Fireworks for the Fourth


We all know that the fireworks can be a hurdle for kiddos on the spectrum, and luckily, so much has come out in the past few years to help! Noise cancelling headphones are a miracle product! We also have other regulating aids such as chewies, fidgets and sensory items.

But what about the silent strikers of the fourth of July? The things that are not so in-your-face, but definitely can cause stress for this particular holiday. 


Here are the silent strikers I have experienced:


  • Crowded outdoor events (easy to overstimulate)
  • Bouncy houses (loud sounds, crowded with kids and not easily accessible to parents)
  • Lots of down time (waiting for fireworks, waiting in line for activities, waiting to leave the parking lot)
  • HEAT!
  • Limited space to de-escalate when needed


Really, it’s not necessarily just fireworks that can cause a problem. The whole day in itself can be very overstimulating. HOWEVER, by preparing for these added stressors, you’re able to more effectively create a plan to help make it smooth sailing!


Some of my go-to tips:


  1. Carry a whiteboard and dry erase marker with you. Visual prompts and aids are often so helpful to kiddos on the spectrum. I like using something that can easily be changed. It’s great to bring your child’s visual schedule if she has one, but unfortunately, you don’t have the luxury of printing out a new picture any time the events of the day change. A whiteboard enables you to visually demonstrate or signal a change in plans or a wait time without needing to bring a whole entourage of materials. I’ve done things such as drawing an hourglass on the board and slowly coloring it in as the wait time was coming to an end. I’ve created check boxes to show the different places we were going to go so my son could prepare. The cool thing about a dry erase board is that you can use it for anything. I’ve written words on the board to act as silent prompters when needed, as well. The possibilities are endless.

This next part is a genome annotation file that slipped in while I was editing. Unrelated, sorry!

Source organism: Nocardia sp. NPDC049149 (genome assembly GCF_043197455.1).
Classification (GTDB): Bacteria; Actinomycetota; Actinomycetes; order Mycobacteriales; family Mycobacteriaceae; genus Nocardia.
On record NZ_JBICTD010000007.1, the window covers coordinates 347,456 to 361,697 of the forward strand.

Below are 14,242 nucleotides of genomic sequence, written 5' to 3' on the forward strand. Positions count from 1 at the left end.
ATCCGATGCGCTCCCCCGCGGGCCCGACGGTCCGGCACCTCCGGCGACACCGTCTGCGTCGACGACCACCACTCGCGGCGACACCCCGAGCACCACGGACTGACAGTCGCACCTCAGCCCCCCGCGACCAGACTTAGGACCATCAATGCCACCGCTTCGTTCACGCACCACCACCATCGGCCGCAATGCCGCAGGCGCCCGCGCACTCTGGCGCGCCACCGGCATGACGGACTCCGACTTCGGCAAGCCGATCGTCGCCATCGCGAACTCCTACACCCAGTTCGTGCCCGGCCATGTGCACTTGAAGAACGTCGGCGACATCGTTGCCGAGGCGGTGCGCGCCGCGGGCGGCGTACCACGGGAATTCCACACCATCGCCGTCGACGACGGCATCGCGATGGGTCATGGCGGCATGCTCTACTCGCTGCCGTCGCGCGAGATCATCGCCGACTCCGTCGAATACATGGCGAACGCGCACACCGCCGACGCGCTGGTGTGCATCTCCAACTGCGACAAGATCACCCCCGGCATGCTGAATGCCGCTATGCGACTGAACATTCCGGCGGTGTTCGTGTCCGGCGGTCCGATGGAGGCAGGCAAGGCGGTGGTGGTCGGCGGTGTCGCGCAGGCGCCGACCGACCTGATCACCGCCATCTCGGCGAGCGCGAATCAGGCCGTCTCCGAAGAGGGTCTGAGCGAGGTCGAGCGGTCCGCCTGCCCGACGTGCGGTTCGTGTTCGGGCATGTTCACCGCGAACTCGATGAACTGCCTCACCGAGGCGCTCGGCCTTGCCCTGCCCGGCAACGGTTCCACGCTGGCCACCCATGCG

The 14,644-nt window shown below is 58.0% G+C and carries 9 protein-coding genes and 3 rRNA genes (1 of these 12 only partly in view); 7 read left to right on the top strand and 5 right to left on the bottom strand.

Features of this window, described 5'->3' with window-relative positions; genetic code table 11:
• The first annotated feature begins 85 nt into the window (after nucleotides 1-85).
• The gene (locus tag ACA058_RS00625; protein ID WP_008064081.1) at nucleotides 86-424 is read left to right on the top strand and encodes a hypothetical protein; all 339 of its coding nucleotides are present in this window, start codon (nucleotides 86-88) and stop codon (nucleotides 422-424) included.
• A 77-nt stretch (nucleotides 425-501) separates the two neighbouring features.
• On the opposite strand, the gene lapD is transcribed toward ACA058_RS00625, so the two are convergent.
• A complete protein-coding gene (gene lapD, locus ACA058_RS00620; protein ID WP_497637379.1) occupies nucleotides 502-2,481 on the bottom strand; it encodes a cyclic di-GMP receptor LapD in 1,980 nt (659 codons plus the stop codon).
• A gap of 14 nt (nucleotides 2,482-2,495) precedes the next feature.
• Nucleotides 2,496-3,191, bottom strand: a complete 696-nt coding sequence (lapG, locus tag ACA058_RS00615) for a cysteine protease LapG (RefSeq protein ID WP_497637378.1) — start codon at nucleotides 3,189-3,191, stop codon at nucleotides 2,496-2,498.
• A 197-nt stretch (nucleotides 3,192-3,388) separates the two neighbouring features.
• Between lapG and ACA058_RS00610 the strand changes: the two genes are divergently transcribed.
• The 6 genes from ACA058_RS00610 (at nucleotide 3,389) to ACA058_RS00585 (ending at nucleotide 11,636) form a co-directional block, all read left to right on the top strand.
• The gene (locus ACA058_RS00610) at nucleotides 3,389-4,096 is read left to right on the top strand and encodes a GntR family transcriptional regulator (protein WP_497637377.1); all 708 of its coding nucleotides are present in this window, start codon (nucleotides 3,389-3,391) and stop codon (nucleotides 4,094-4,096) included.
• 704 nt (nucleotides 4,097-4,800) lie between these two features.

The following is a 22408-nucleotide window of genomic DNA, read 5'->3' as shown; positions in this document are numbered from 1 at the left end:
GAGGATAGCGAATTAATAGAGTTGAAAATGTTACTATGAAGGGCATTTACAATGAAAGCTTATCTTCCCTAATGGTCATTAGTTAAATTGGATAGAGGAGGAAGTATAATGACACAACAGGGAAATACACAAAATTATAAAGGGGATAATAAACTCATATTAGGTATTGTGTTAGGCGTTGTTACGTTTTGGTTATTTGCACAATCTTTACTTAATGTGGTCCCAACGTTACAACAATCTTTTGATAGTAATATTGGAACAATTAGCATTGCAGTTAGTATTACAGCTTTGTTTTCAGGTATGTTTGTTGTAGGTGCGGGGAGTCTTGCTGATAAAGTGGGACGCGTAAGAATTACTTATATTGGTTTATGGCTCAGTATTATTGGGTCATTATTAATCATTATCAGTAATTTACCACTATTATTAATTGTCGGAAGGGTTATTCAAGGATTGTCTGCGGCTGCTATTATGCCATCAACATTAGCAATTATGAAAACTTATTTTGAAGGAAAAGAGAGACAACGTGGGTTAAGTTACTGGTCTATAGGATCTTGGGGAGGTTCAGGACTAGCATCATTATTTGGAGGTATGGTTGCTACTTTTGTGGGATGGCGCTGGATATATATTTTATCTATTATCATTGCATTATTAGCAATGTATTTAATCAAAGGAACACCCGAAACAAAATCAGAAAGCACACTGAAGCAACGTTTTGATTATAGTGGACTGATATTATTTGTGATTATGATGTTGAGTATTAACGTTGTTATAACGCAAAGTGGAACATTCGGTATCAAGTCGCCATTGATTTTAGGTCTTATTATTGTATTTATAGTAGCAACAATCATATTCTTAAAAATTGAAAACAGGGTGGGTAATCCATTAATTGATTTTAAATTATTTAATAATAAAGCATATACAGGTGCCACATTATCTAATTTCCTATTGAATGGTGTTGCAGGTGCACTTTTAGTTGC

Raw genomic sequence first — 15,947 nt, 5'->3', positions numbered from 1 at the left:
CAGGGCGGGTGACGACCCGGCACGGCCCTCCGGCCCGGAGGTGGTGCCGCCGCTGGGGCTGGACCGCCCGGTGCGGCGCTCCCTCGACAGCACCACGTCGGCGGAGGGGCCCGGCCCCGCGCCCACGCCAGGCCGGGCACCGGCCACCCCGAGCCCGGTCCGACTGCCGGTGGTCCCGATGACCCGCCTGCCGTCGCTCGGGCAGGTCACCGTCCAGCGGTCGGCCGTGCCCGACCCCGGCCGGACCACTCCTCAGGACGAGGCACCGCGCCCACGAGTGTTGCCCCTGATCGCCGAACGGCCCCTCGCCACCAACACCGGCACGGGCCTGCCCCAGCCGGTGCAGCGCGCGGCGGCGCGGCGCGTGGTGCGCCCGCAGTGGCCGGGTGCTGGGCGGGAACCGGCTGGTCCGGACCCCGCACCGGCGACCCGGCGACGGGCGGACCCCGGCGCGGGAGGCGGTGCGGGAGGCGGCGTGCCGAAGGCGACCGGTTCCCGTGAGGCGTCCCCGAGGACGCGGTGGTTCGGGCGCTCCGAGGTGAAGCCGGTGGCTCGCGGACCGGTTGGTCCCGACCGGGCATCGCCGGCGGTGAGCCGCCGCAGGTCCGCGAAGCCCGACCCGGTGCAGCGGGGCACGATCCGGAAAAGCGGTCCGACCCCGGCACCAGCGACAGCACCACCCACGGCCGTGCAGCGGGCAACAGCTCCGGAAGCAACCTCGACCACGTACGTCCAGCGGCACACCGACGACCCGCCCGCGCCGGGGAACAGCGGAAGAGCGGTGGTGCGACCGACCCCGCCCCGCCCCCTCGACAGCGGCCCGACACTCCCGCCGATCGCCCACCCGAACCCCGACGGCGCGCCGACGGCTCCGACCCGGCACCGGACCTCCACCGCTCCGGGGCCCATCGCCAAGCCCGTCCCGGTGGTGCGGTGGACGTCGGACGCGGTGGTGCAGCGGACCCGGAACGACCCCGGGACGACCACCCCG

2. The Go-Bag. In case you haven’t guessed already from previous posts, I’m all about having a bag of go-to items on hand for every occasion. Fourth of July is no different. In a backpack, pack headphones, snacks, favorite items, fidgets, Water Wows, busy box items… the whole shebang. Enough to keep your kiddo engaged and entertained when needed, and enough to allow her to sit and take a break with known materials for a while if things get too overwhelming. 
  3. Prepwork. Show pictures or use social stories/videos for a few days ahead of the events you’re attending to prepare your child. Again, visual aids are very helpful. Knowing what’s coming is typically a big stress relief for kiddos on the spectrum. Using sensory regulation strategies requires lots of practice, and the best practice happens when your child is calm and feels safe. 


No matter what, always follow your instincts and be proud of any level of participation that your child feels comfortable with. Celebrating every  win, no matter how small, makes every experience magical!!


Happy a Happy & Safe Fourth of July Weekend!